Wednesday, January 1, 2014

14. Architecture in Phnom Penh under the French Protectorate 1867-1949

A French city in Southeast Asia

The city plan of Phnom Penh is a product of French urban planning. Here are the well-organized city grids, known from French cities, such as Paris, varied in design, from circular to rectangular with interesting overlaps, and there are the generously sized round-abouts all over Phnom Penh. And there is the beautiful "Croisette"-style river promenade (Nice, Cannes, France). Even if all the remaining historic buildings of the French period would fall victim to the current real-estate gold-rush one can sense in this town, the urban design will forever be a reminder of French planning.

The French protectorate was established against the will of the Khmer, but King Norodom had not much choice in view of the French gun boats anchored at the Tonle Sap river in front of his palace. He was raised in a country which was in essence divided up between Siam (Thailand) and Vietnam, and France was just about to establish French Indochina, forcing Cambodia into a union with Laos and Vietnam.

The French organized the city in largely three sectors: 1. French quarter to the north, Chinese in what's called BKK, in the center, and Khmer in the outskirts. The goal was to be separate from the Khmer.

The Chinese influence in the city was always very strong, descendants of Chinese families ruled, and still rule, large segments of the economy. In historic times they also controlled the very lucrative opium trade. The French authorities tried to established an own opium monopoly to take influence away from ethic Chinese. The attempt was only partially successful. 

The increasing demand for rubber by the growing automotive sector in the West established and boosted an early French dominance in the automotive sector (MICHELIN). Large plantations were built in Cambodia, and rubber was one of the major exported goods.

The examples of French-designed buildings are impressive, however their preservation  seem to be low on the local authority's 'To-Do'-list. Some of them are in dire need of restoration or else they will be lost in the very near future (Police Commissariat). Here are some of the prominent examples.

Hotel Internationale, Street 13, (approx. 1895, Architect: Unknown).
The street is known as the "Protectorate street". Not much has changed visually.

Chinese-Khmer residence (c.1915)
Sothearos Boulevard, opposite National Museum, now houses UNESCO headquarters.

Chinese-Khmer residence

Chinese-Khmer residence, Detail parapet.

Unknown. Sothearos Boulevard.

National Sports Complex (Olympic Stadium) (1964)
architects: Vann Molyvann & multi-national team

Olympic Stadium

Olympic Stadium, cantilevered concrete shell, span approx. 12 meters.

Olympic Stadium

Vann Molyvann's fabulous 1964 design of the Olympic Stadium is encroached by a real estate extravaganza of several tall residential and commercial towers currently under construction. The Korean developer managed to acquire large portions of the former Olympic park green space surrounding the stadium; when completed, the stadium itself will sit cramped, without the necessary space to breath, inside of this new complex. On a sign in front of the sales pavilion, the developer calls it: "Miracle of Phnom Penh." Well, maybe.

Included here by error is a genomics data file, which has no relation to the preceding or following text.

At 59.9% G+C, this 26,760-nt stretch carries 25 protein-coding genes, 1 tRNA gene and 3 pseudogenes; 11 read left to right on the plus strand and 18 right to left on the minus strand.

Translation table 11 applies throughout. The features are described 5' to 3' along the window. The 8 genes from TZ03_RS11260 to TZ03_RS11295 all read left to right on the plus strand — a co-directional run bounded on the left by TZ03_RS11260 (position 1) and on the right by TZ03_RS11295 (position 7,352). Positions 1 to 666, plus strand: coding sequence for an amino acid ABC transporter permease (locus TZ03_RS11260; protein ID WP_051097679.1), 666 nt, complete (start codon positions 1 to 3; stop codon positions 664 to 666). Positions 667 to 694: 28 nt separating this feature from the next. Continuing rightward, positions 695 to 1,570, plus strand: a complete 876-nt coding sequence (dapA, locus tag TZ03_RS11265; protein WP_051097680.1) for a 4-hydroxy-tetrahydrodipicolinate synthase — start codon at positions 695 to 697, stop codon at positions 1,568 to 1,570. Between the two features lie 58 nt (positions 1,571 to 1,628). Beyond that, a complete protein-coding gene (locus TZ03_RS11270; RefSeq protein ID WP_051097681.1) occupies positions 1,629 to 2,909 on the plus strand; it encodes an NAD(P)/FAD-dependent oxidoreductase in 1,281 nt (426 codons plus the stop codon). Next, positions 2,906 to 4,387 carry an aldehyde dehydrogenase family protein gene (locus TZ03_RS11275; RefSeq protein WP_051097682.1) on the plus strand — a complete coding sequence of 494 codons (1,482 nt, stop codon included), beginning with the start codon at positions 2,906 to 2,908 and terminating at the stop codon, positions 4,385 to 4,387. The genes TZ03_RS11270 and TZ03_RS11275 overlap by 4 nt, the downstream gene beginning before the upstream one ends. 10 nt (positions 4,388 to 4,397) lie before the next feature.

French residence, today office building (1960s, Architect unknown)

Tonle Sap river, at the junction with Mekhong river.

Tan Bunpha Chinese merchant residence, Sisowath Quai

Tan Bunpha residence.

Directorate of Rubber, Architect unknown.

Chaktomuk  Conference Hall, Architect: Vann Molyvann (1961)

Former "Manolis Hotel", once the only luxury hotel in Phnom Penh. Houses today some 30 families.
Former Postes et Telegraphes (French Central Post Office, 1895) Architect: Daniel Fabre. The square in front is unofficially known as the "Postal Square" and represents the heart of the French quarter.

Central Post Office

Central Post Office

Central Post Office

Central Post Office

Colonial Police Commissariat. Corner of Street 13 and 98, French Quarter. (1892)
"Hotel Belleville" in Matt Dillon's "City of Ghosts"

The building, which was built in 1892 and served as the colonial police force’s headquarters in Phnom Penh, has been mostly derelict for decades. The building is known for its role as the guesthouse run by Jacques Depardieu’s character in Matt Dillon’s 2002 crime drama City of Ghosts (PPP, Bennett Murray).

Colonial Police Commissariat

Colonial Police Commissariat

Colonial Police Commissariat

Maybe the 2002 movie "City of Ghosts" with Matt Dillon and Gerard Depardieu is not the greatest movie ever filmed but it is still worthwhile seeing (Matt Dillon should stay with acting, as a director he is pretty worthless, IMHO). I like it because of the sites and atmosphere of a gone-by era in Phnom Penh (one that I still remember), and because my friend Bernie plays a small role as an unscrupulous French expat villain.

Banque de l’Indochine (1890s/1930s)
5 Street 102, now houses Van’s Restaurant.

Tan Pa residence (1923)
Street 114, now houses Maybank Bank

Tan Pa residence (1923)

Tan Pa residence (1923)

1950s residence, Sihanouk Boulevard. Architect unknown.

Huynh Tho residence (1920s) , Corner Norodom Boulevard, Street 178. Formerly Embassy of japan, now private.
Architect: unknown

School, Sihanouk Boulevard.

Residence, Norodom Boulevard. Architect: Unknown.

The classic French concrete pavement tile, used all over the world where French administration ruled.

The Plantation Hotel, former French colonial administration building.  Restored in 2011 by ASMA Architects, Owner: Alexis de Surmain.

The Plantation Hotel

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